This wererat was no fool. She could see that the tide had turned against her, and she turned to flee. But Shadow and her companions had prepared for just such a situation.
“STOP!” Marcus cried. His voice was deeper than usual, filled with confidence and authority. Even though the priest wasn’t speaking to her, Shadow felt an instinctive compulsion to obey. The wererat froze in midstride, almost falling to the ground, every muscle rigid.
The paralysis only lasted a moment, but this was all Spike needed. The warforged leaped across the fallen thieves and drove the haft of his axe into her knees. The wererat fell to the ground. The warforged soldier dropped his axe to grapple with her. A moment later, he had her arms pinned and his full weight on her back.
Before the woman could scream, Shadow was upon her, dagger in hand. “Silver, rat,” she whispered. “One sound from you and I cut out your tongue.”
The captive’s eyes widened. As Shadow had seen earlier, these creatures could heal from wounds inflicted by iron or steel, but a silvered blade cut through this magical defense.
“Let me explain a few things. My friend with the commanding voice? He thinks you should die just because you’re, well, a rat. But I want to know who you’re working for. Why you’ve broken your vows to my family.” Shadow traced a line down the prisoner’s snout with the point of her silver blade. “If you give me answers, you might live to see the morning. Do we understand each other?”
The rat-creature nodded.
“Good. How many more of you rats are here tonight?”
“Nine,” the creature said. “Guarding.”
Shadow was an excellent judge of expression and tone. It was considerably harder to read the face of a rat, but she could still smell a lie. No, not a lie … but something left unsaid. “Guarding, hmm? Guarding what?”
The rat paused. Shadow could smell the lie brewing, so she poked the captive in the forehead. Blood welled around the silver blade.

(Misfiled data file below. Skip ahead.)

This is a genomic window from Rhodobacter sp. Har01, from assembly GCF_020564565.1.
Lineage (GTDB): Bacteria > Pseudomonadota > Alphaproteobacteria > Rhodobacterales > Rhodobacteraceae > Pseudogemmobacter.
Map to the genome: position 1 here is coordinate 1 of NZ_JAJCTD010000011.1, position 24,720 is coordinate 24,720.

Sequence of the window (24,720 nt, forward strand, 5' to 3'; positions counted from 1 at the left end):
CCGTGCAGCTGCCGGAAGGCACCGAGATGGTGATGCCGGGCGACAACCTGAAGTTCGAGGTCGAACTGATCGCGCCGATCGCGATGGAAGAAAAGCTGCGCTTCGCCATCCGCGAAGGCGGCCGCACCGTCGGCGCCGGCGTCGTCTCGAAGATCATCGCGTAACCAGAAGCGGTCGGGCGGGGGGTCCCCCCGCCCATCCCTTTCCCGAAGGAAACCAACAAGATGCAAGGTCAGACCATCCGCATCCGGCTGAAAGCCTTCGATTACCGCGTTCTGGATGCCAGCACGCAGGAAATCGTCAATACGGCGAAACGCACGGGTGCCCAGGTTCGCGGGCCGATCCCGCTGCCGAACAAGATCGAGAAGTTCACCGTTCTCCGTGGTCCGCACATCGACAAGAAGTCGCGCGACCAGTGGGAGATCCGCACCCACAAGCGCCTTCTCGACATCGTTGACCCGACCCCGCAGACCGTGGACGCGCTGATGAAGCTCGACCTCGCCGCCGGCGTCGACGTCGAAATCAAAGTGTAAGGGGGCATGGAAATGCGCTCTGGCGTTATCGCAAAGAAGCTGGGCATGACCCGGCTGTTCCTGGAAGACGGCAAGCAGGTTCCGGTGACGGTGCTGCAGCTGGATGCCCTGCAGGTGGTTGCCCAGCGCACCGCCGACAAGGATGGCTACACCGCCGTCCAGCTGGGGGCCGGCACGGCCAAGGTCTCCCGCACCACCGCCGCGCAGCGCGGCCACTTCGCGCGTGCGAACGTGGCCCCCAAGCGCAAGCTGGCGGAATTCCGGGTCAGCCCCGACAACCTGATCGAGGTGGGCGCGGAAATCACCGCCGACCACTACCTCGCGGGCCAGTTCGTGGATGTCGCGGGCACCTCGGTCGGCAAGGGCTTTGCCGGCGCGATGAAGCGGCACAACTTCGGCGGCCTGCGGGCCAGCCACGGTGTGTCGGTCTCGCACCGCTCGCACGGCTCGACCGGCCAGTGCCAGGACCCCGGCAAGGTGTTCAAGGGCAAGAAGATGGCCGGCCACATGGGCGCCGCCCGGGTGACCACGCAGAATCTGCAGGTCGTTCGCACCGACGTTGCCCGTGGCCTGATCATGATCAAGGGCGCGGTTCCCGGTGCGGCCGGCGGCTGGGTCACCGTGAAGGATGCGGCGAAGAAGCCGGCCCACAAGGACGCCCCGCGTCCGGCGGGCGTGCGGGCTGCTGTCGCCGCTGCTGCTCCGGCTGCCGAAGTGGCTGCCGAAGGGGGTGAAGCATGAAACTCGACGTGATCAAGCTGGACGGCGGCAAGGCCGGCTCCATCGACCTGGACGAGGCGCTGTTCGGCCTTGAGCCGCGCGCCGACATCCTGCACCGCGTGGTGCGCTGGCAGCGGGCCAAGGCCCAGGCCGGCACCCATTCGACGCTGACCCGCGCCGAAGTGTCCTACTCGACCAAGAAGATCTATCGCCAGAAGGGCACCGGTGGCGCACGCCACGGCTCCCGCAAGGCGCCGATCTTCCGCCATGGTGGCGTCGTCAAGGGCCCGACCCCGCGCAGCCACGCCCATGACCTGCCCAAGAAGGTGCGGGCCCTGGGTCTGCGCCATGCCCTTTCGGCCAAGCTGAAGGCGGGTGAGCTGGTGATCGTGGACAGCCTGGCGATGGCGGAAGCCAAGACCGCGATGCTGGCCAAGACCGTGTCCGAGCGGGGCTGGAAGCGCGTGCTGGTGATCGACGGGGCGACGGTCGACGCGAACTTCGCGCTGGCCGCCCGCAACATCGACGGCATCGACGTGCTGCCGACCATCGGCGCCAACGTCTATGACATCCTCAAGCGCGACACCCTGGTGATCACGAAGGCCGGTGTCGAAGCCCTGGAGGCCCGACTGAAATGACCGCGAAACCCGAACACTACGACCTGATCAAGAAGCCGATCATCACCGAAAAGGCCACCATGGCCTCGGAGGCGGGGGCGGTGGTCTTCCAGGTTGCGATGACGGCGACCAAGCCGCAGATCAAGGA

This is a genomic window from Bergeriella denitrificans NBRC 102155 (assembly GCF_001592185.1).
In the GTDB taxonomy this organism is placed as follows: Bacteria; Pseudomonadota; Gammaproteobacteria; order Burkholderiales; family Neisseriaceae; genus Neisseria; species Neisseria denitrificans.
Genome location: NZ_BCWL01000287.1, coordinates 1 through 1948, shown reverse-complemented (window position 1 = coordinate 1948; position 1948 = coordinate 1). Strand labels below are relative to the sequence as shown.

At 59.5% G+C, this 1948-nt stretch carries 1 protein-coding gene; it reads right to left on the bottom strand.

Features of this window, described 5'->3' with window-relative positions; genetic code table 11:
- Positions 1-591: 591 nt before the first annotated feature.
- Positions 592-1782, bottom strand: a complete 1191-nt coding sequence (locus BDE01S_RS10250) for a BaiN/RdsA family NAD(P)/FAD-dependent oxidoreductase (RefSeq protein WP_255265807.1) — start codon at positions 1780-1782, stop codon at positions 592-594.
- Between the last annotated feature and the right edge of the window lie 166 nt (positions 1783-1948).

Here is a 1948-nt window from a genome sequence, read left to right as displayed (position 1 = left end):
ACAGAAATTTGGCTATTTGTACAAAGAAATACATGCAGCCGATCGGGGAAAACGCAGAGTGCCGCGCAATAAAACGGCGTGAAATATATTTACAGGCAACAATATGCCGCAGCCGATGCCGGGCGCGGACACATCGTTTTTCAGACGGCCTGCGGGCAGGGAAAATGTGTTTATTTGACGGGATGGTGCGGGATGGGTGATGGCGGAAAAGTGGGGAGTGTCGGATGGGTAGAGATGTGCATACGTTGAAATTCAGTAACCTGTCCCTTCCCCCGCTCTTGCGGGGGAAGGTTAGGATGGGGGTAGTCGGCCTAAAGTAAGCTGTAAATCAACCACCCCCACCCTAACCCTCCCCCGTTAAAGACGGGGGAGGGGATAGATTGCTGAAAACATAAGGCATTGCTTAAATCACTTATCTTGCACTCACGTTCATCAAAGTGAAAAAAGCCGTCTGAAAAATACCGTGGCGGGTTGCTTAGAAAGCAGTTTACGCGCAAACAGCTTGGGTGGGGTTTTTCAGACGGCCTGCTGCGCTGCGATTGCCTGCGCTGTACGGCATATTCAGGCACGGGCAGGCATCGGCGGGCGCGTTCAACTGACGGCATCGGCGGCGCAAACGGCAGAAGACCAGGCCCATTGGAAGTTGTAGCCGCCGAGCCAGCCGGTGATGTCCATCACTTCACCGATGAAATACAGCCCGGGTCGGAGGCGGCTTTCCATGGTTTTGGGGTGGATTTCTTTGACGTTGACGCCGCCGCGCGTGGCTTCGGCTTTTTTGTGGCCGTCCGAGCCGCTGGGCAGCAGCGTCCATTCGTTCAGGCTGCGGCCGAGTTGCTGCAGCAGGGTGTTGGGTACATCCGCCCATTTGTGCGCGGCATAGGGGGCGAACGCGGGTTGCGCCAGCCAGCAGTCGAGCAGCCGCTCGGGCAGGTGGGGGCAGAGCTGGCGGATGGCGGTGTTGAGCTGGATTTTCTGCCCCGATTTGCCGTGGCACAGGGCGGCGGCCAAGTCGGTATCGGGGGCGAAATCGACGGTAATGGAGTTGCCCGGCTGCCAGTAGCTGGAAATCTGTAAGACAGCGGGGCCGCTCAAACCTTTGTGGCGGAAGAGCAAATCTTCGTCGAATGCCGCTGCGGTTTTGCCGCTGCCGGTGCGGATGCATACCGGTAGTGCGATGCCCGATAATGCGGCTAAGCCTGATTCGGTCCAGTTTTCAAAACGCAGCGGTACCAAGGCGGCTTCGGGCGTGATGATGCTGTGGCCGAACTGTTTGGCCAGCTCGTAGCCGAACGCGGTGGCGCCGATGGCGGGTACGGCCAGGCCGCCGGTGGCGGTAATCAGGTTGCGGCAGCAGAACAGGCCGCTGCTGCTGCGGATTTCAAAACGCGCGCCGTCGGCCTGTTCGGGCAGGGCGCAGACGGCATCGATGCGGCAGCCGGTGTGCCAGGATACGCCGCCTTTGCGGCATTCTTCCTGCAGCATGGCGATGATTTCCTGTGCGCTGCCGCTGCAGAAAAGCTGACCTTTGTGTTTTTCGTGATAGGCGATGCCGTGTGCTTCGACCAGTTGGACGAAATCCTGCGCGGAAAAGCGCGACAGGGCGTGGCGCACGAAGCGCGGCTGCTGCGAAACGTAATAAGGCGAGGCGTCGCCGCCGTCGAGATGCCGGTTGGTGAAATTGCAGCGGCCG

“Don’t think. Answer. Guarding what?”
“Below!” the rat yelped.
Now we’re getting somewhere. Shadow leaned closer. “And what is below?”
Shadow could feel the prisoner’s raw emotions, rage mingled with panic. She opened her snout, and for a moment Shadow thought the rat was going to bite her, but Spike had her pinned to the ground, and she couldn’t possibly reach Shadow.
At least, not with her teeth.
There was a blur of motion, a dark shape flashing forward to strike at Shadow. The halfling tumbled backwards, and the strange weapon came up an inch from her neck. Instinct had saved her, and it was instinct that guided her arm. She flung her dagger before she even recognized the nature of the threat, and an instant later her silver blade was protruding from the wererat’s left eye. It was only then that Shadow realized what the creature had attacked her with.
Shadow’s blade had struck true, and the wererat fell limp against the ground. But the creature’s tongue was stretched out from its mouth... a writhing tendril of muscle almost two feet in length. Its obscene length was tipped by what appeared to be a normal human tongue. Coiled as it was, it reminded Shadow of the hood of a cobra. A sharp barb was tucked beneath this hood, and it was this stinger that had stabbed at Shadow’s throat. As the others watched in amazement, the tongue pulled free of the wererat’s mouth. Shadow reached for her sword, but the tongueworm was already racing towards her, its venomous barb extending for a second blow.